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Author Notes:

Correspondence and Reprint requests should be directed to: Henry M. Blumberg, MD, Emory University School of Medicine, Division of Infectious Diseases, 49 Jesse Hill Dr, Atlanta, GA 30303, henry.m.blumberg@emory.edu, Phone: (404) 727-5096, Fax: (404) 727-5021

Current affiliations: Dr. Camins is now in the Division of Infectious Diseases, Department of Medicine, Washington University School of Medicine, St. Louis, MO. Dr. King is at the Beacon Center for Infectious Diseases, Boulder, CO. Dr. Wells is a Clinical Pharmacist Specialist at the Johns Hopkins Hospital, and Dr. Googe is employed by Bristol Myers Squibb in Atlanta, GA. The affiliations for Drs. Patel, Kourbatova and Blumberg are unchanged and are as listedon the title page.

Bernard C. Camins, M.D. is on the Speaker’s Bureau for Wyeth Pharmaceuticals. The other authors have no potential conflicts of interest to disclose.


Research Funding:

Emory Medical Care Foundation (to M.D.K.) and the National Institutes of Health (UL1RR024992 to B.C.C., K12 RR017643 to M.D.K. and H.M.B., K23 AI054371 to M.D.K., and UL1 RR025008 to H.M.B.).

The Impact of an Antimicrobial Utilization Program on Antimicrobial Use at a Large Teaching Hospital: A Randomized Controlled Trial


Journal Title:

Infection Control and Hospital Epidemiology


Volume 30, Number 10


, Pages 931-938

Type of Work:

Article | Post-print: After Peer Review


Background Multidisciplinary antimicrobial utilization teams (AUT) have been proposed as a mechanism for improving antimicrobial use, but data on their efficacy remain limited. Objective To determine the impact of an AUT on antimicrobial use at a teaching hospital. Design Randomized controlled intervention trial. Setting A 953-bed public university-affiliated urban teaching hospital. Patients Patients who were prescribed selected antimicrobial agents (piperacillin-tazobactam, levofloxacin, or vancomycin) by internal medicine ward teams. Intervention Twelve internal medicine teams were randomized monthly: 6 teams to intervention group (academic detailing by the AUT), and 6 teams to a control group given indication-based guidelines for prescription of broad spectrum antimicrobials (standard of care) during a 10-month study period. Measurements Proportion of appropriate empiric, definitive (therapeutic), and end antimicrobial (overall) usage. Results A total of 784 new prescriptions of piperacillin-tazobactam, levofloxacin, and vancomycin were reviewed. The proportion of appropriate antimicrobial prescriptions written by the intervention teams was significantly higher than prescribed by the control teams: 82% vs. 73% for empiric (RR=1.14, 95% CI 1.04–1.24), 82% vs. 43% for definitive (RR=1.89, 95% CI 1.53–2.33), and 94% vs. 70% for end antimicrobial usage (RR=1.34, 95% CI 1.25–1.43). In a multivariate analysis, teams that received feedback from the AUT alone (aRR=1.37, 95% CI 1.27–1.48) or from both the AUT and the ID consult service (aRR=2.28, 95% CI 1.64–3.19) were significantly more likely to prescribe end antimicrobial usage appropriately compared to control teams. Conclusions A multidisciplinary AUT which provides feedback to prescribing physicians was an effective method in improving antimicrobial use.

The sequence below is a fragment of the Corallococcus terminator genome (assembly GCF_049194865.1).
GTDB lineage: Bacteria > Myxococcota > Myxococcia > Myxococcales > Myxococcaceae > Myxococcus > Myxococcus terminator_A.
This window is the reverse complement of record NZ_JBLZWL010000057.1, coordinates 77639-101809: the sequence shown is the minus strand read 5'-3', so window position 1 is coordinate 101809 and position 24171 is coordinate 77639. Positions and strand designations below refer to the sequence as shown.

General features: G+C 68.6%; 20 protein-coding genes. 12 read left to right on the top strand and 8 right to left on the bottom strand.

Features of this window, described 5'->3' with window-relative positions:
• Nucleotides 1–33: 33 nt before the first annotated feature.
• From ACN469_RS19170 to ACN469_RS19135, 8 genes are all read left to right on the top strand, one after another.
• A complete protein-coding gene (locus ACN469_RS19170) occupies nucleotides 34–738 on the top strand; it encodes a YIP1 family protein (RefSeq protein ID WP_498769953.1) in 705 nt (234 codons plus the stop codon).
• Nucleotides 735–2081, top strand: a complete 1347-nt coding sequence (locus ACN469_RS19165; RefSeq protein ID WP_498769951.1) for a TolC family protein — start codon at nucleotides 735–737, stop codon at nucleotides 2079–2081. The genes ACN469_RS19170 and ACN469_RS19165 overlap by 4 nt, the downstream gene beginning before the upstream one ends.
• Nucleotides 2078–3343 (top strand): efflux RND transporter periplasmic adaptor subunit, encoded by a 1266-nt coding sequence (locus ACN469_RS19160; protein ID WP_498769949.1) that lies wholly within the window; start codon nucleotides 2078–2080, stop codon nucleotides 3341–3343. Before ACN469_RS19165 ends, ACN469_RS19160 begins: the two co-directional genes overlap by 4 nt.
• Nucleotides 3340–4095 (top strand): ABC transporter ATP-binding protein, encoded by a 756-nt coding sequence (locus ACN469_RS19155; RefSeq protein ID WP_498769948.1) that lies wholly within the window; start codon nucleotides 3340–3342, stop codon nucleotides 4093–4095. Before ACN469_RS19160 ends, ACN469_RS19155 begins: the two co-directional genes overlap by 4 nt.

Copyright information:

© 2009 by The Society for Healthcare Epidemiology of America. All rights reserved.

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